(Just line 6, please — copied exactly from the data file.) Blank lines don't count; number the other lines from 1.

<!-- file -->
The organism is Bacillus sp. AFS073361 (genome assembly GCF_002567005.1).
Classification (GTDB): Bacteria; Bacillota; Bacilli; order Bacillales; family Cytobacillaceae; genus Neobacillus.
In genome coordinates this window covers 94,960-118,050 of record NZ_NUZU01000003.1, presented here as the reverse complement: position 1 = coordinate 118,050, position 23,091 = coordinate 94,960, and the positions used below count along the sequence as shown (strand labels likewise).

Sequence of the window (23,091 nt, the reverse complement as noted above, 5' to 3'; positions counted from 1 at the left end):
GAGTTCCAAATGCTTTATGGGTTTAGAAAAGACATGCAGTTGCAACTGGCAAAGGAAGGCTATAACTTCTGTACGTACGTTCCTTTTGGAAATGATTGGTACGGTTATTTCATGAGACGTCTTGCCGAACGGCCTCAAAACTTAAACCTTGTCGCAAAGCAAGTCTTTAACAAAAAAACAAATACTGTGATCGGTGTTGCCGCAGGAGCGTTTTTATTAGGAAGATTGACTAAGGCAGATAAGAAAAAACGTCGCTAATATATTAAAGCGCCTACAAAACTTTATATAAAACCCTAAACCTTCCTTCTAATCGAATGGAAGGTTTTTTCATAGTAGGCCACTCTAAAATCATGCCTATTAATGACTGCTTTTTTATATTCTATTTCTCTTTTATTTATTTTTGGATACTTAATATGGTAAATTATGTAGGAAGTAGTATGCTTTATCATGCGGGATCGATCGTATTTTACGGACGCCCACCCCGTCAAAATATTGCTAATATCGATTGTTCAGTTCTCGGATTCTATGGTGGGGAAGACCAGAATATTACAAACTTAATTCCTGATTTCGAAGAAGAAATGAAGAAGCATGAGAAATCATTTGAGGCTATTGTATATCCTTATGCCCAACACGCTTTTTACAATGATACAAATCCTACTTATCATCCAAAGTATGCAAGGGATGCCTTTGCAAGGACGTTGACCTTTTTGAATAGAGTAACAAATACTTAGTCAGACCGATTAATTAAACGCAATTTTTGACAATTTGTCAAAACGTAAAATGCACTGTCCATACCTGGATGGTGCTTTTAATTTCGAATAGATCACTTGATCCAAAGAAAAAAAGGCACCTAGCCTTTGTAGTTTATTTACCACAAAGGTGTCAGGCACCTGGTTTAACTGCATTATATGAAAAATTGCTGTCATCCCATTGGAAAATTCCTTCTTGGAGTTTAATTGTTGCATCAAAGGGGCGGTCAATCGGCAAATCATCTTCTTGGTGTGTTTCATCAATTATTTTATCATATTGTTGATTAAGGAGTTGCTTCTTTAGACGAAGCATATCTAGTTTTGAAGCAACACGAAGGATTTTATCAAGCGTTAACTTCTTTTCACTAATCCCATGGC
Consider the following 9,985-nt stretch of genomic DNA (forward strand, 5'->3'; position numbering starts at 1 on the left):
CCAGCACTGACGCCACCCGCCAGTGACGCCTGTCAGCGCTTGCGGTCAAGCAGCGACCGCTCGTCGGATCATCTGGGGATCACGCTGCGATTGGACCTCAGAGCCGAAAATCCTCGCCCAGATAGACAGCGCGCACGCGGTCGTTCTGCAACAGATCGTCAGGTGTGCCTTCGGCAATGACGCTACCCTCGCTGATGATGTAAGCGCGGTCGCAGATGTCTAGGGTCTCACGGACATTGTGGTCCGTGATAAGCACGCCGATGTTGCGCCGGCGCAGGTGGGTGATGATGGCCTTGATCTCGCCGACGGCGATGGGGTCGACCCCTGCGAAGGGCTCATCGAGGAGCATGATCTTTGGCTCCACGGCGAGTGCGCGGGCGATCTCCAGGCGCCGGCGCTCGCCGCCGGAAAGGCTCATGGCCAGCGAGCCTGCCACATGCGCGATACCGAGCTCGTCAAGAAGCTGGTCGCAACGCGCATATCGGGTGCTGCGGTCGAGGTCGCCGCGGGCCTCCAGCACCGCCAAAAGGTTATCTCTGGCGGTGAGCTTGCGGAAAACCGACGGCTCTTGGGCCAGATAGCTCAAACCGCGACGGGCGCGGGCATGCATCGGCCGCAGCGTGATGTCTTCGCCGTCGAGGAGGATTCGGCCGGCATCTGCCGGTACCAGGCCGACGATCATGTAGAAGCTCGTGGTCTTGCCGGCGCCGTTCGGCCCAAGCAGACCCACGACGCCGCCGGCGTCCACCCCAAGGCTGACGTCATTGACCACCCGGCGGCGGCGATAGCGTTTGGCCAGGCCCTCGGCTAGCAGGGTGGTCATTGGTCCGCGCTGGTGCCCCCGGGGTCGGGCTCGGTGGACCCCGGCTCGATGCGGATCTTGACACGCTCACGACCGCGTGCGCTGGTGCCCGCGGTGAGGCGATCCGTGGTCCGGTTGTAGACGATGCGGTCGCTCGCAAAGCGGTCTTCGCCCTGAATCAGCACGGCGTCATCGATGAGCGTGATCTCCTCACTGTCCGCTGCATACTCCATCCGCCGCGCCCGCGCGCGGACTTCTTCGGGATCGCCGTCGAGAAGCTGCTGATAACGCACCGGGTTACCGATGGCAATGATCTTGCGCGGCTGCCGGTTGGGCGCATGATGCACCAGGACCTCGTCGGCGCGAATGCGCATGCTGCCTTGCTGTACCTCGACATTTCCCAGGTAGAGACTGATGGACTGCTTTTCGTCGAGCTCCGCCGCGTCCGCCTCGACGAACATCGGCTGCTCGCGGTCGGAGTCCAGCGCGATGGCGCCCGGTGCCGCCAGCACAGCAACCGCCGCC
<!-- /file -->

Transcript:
Consider the following 9,985-nt stretch of genomic DNA (forward strand, 5'->3'; position numbering starts at 1 on the left):